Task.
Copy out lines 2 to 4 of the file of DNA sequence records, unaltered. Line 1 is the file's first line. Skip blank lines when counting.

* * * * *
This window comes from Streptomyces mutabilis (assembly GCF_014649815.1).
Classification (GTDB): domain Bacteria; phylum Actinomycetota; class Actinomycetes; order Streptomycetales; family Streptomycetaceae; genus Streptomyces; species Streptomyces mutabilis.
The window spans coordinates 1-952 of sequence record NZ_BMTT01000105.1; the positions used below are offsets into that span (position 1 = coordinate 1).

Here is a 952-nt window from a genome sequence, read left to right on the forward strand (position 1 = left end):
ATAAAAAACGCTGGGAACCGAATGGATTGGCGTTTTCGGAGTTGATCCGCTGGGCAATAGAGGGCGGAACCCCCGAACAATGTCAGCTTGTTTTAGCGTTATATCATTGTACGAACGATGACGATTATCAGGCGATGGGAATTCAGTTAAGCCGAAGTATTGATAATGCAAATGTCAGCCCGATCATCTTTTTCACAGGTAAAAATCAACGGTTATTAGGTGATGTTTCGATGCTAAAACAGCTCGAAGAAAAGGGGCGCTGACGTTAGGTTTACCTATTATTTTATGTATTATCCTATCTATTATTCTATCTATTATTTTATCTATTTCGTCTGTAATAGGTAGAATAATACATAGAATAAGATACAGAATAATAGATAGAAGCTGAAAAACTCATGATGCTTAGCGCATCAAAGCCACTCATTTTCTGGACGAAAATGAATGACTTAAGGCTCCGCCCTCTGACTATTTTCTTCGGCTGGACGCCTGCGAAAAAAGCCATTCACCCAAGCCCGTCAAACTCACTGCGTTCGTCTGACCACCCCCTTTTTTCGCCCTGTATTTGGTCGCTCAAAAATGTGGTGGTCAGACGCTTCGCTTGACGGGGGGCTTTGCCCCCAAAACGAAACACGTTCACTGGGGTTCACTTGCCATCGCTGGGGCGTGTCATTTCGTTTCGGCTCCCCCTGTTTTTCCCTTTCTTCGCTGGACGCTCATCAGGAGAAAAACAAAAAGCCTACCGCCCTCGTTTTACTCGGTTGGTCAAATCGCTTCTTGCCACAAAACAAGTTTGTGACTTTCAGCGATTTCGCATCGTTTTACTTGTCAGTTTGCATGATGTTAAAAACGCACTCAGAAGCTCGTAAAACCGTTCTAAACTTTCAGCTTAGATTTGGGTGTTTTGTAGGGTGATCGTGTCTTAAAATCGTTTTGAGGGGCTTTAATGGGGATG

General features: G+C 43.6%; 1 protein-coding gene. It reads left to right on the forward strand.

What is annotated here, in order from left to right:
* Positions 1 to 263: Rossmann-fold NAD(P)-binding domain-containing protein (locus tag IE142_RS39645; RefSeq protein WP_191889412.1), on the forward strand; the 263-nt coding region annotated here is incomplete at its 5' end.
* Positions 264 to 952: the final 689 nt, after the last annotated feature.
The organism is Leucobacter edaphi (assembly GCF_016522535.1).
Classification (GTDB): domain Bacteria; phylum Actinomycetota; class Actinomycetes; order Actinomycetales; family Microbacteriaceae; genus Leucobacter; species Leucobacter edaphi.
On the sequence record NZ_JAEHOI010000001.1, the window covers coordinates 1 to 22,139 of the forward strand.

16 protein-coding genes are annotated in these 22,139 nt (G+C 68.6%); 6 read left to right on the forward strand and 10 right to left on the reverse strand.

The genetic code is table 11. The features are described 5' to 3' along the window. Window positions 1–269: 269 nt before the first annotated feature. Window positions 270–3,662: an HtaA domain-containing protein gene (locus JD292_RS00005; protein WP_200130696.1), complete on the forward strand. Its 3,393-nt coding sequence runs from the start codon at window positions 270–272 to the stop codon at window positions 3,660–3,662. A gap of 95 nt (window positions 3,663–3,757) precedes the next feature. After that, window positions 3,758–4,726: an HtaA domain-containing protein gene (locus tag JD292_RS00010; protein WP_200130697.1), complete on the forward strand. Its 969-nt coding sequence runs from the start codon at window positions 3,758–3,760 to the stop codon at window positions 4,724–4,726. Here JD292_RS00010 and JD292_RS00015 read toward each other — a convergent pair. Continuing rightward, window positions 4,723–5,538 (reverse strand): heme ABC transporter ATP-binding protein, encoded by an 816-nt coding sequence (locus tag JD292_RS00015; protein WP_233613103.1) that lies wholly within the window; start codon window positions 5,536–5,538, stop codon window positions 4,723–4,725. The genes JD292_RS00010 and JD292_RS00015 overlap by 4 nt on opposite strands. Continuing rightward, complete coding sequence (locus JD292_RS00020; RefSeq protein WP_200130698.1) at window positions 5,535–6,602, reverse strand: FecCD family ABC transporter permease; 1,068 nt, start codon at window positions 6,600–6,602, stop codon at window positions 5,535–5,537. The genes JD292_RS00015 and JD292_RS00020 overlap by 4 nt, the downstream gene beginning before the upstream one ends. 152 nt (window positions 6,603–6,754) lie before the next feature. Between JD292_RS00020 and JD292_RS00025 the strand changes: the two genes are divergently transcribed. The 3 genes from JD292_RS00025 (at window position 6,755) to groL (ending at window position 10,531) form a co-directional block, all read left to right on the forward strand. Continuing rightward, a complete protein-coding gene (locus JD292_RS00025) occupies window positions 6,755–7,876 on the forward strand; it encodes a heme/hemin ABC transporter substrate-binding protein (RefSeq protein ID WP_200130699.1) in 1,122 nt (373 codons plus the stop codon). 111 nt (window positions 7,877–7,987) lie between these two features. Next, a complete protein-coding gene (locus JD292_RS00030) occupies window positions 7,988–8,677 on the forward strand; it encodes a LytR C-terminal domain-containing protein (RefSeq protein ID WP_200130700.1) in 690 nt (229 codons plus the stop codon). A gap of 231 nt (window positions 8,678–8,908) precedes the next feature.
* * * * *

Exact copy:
Classification (GTDB): domain Bacteria; phylum Actinomycetota; class Actinomycetes; order Streptomycetales; family Streptomycetaceae; genus Streptomyces; species Streptomyces mutabilis.
The window spans coordinates 1-952 of sequence record NZ_BMTT01000105.1; the positions used below are offsets into that span (position 1 = coordinate 1).

Here is a 952-nt window from a genome sequence, read left to right on the forward strand (position 1 = left end):